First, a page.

An Overview on Platelet Injections for Tendonitis
There are hundreds of tendons throughout the human body, but only a handful can experience tendonitis from chronic overuse. Tendonitis is a common injury found in many Chicago, Westchester, Oak Brook and Hinsdale, Illinois patients involved in athletic activities. Tendonitis can be a difficult condition to treat since the tendons that can suffer from the condition have poor blood supply. Because of this, Dr. Nikhil Verma, shoulder specialist and knee surgeon, offers PRP injection therapy to help accelerate tendon healing following overuse. Platelet injection for tendonitis is clinically proven to help heal damaged tendons where there is limited blood supply.
What is Tendonitis and how is it Commonly Treated?
Tendons are tough flexible bands of fibrous tissue that are responsible for connecting muscles to bones. Tendons can range from very small (a hand tendon) to very large (the Achilles tendon). Tendonitis is quite common in the athletic community from constant overuse that causes the tendon to become inflamed and irritated, leading to severe, chronic pain.
There are hundreds of tendons throughout the human body, but only a handful of tendons develop tendonitis. These tendons are located in areas of the body where there is a poor blood supply. When there is a poor blood supply, the tendon has a hard time absorbing the oxygen and nutrients necessary for healing. Many orthopedic specialists prescribe conservative measures as initial treatment for a damaged tendon, including rest, ice, modified activities and physical therapy. If conservative measures fail to alleviate pain, Dr. Verma may recommend a platelet injection for tendonitis.
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Can PRP Injections Help You?
There are two ways to determine if you are a candidate for this procedure:
You can provide current X-rays and/or MRIs for a clinical case review ($250).
You can schedule an office consultation that should be covered by your insurance.
What is PRP Injection Therapy?
PRP injection therapy is a popular form of regenerative medicine that combines medical technology with the body’s natural abilities to heal itself. Human blood is composed of four main structures, including red blood cells, white blood cells, plasma and platelets. Researchers have found that once activated, platelets release healing proteins called growth factors. Growth factors occur naturally and are capable of stimulating cellular growth and accelerating tendon healing.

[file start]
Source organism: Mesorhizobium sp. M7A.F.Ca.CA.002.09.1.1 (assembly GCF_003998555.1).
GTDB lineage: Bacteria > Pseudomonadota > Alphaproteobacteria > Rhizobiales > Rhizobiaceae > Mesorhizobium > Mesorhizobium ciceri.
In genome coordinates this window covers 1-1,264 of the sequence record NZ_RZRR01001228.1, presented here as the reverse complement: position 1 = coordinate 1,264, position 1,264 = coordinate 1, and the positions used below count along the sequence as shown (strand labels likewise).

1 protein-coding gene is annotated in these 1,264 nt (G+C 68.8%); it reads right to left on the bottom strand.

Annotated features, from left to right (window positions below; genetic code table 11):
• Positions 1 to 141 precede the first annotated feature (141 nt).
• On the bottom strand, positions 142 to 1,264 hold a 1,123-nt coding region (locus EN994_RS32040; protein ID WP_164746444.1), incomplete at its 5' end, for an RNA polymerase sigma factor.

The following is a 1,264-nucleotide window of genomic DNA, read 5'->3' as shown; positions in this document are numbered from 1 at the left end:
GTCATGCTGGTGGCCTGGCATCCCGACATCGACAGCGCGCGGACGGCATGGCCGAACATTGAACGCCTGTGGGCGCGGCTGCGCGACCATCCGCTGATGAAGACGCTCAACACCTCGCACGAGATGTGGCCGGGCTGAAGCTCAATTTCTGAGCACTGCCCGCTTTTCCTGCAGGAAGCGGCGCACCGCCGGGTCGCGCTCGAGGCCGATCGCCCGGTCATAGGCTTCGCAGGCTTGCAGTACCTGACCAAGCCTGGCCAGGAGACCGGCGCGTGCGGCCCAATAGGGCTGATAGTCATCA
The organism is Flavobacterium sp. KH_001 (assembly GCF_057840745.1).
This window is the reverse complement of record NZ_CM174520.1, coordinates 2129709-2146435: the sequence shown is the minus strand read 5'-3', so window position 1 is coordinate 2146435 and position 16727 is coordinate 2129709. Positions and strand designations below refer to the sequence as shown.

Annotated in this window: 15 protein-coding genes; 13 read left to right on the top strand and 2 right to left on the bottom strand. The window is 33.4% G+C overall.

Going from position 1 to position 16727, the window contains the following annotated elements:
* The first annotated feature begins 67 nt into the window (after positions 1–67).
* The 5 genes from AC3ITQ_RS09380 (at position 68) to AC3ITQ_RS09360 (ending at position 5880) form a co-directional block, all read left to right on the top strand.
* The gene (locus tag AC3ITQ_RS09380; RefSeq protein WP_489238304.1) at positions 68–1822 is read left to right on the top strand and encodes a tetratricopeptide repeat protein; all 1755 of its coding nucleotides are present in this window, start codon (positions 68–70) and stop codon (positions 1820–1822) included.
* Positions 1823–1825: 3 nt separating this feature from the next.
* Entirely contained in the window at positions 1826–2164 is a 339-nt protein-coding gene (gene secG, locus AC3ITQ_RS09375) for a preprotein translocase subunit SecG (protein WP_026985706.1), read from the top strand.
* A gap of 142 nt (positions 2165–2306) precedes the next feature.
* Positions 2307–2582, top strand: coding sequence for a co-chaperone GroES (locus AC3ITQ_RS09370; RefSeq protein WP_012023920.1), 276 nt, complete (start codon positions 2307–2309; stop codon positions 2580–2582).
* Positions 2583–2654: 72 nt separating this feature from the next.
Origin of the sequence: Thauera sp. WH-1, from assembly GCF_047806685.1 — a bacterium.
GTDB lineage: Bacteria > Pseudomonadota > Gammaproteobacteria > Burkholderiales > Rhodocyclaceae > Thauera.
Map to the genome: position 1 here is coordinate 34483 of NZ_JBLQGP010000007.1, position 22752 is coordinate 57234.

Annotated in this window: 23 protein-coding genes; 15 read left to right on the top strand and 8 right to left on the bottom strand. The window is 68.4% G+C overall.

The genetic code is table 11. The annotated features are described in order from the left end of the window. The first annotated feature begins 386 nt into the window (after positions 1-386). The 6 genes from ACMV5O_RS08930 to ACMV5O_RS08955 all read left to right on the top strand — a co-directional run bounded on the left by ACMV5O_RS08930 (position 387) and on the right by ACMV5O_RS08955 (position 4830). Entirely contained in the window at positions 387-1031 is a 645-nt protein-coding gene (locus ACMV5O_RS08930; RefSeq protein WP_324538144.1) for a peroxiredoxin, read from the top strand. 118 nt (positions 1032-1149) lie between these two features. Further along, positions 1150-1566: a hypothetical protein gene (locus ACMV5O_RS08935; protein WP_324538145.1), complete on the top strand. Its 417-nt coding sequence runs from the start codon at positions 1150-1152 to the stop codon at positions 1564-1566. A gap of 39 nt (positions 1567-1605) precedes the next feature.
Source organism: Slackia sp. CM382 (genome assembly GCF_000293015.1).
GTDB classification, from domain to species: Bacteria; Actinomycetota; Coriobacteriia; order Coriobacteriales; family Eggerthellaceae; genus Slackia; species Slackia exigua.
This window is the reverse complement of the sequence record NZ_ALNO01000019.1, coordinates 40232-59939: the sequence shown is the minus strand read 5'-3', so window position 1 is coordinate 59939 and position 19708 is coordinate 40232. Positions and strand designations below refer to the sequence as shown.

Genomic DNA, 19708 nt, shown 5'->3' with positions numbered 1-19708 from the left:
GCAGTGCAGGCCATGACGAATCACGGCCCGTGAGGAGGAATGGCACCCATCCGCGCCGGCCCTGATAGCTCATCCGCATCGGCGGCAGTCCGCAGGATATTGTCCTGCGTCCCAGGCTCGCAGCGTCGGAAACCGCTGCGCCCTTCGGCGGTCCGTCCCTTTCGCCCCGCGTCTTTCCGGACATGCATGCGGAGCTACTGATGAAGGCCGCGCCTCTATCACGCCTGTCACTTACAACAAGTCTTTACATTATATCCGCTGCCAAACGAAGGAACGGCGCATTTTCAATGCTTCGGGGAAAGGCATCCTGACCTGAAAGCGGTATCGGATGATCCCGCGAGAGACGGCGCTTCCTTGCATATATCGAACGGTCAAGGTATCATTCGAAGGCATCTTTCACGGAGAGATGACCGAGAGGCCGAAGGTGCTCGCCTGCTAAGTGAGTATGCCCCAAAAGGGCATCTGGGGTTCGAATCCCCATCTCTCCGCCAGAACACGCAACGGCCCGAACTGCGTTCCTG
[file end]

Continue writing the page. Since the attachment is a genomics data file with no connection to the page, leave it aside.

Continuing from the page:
Have a question about biologic treatment? Dr. Verma answers frequently asked questions.
How Does a Platelet Injection for Tendonitis Work?
To perform a platelet injection for tendonitis, Dr. Verma will draw approximately 30 milliliters of a patient’s blood. The blood sample is then spun in a machine, called a centrifuge, which uses high speeds to separate the four main structures of blood. Once the structres are separated, the platelet rich plasma (PRP) is removed and injected into the injured tendon. The platelet rich plasma then releases three to five times the growth factors compared to normal human blood.
A platelet injection for tendonitis takes less than 15 minutes. The majority of patients will require 1-3 sets of PRP injection therapy with each set spaced 4-6 weeks apart. Since PRP is obtained from the patient’s own blood, the risk of reaction is low. As with any injection, there is a small risk of injury to any structures in the area, as well as a very small risk of infection.
For additional resources on PRP injection therapy, or to determine if you are a candidate for a platelet injection for tendonitis, please contact the Chicago, Westchester, Oak Brook and Hinsdale, Illinois orthopedic office of Dr. Nikhil Verma – shoulder specialist and knee surgeon.
Biologic Therapies FAQ
- How do Platelet Rich Plasma (PRP) and Bone Marrow Aspirate Concentrate (BMAC) stem cells accelerate the healing process?
- Are Platelet Rich Plasma (PRP) and Bone Marrow Aspirate Concentrate (BMAC) stem cells considered regenerative therapies?
- Are all Platelet Rich Plasma (PRP) and Bone Marrow Aspirate Concentrate (BMAC) stem cell therapies the same?
- Is there an age limit for Bone Marrow Aspirate Concentrate (BMAC) regenerative therapy?
- Why is Bone Marrow Aspirate Concentrate (BMAC) sometimes called a stem cell “like” therapy?
- Why doesn’t my insurance cover this treatment?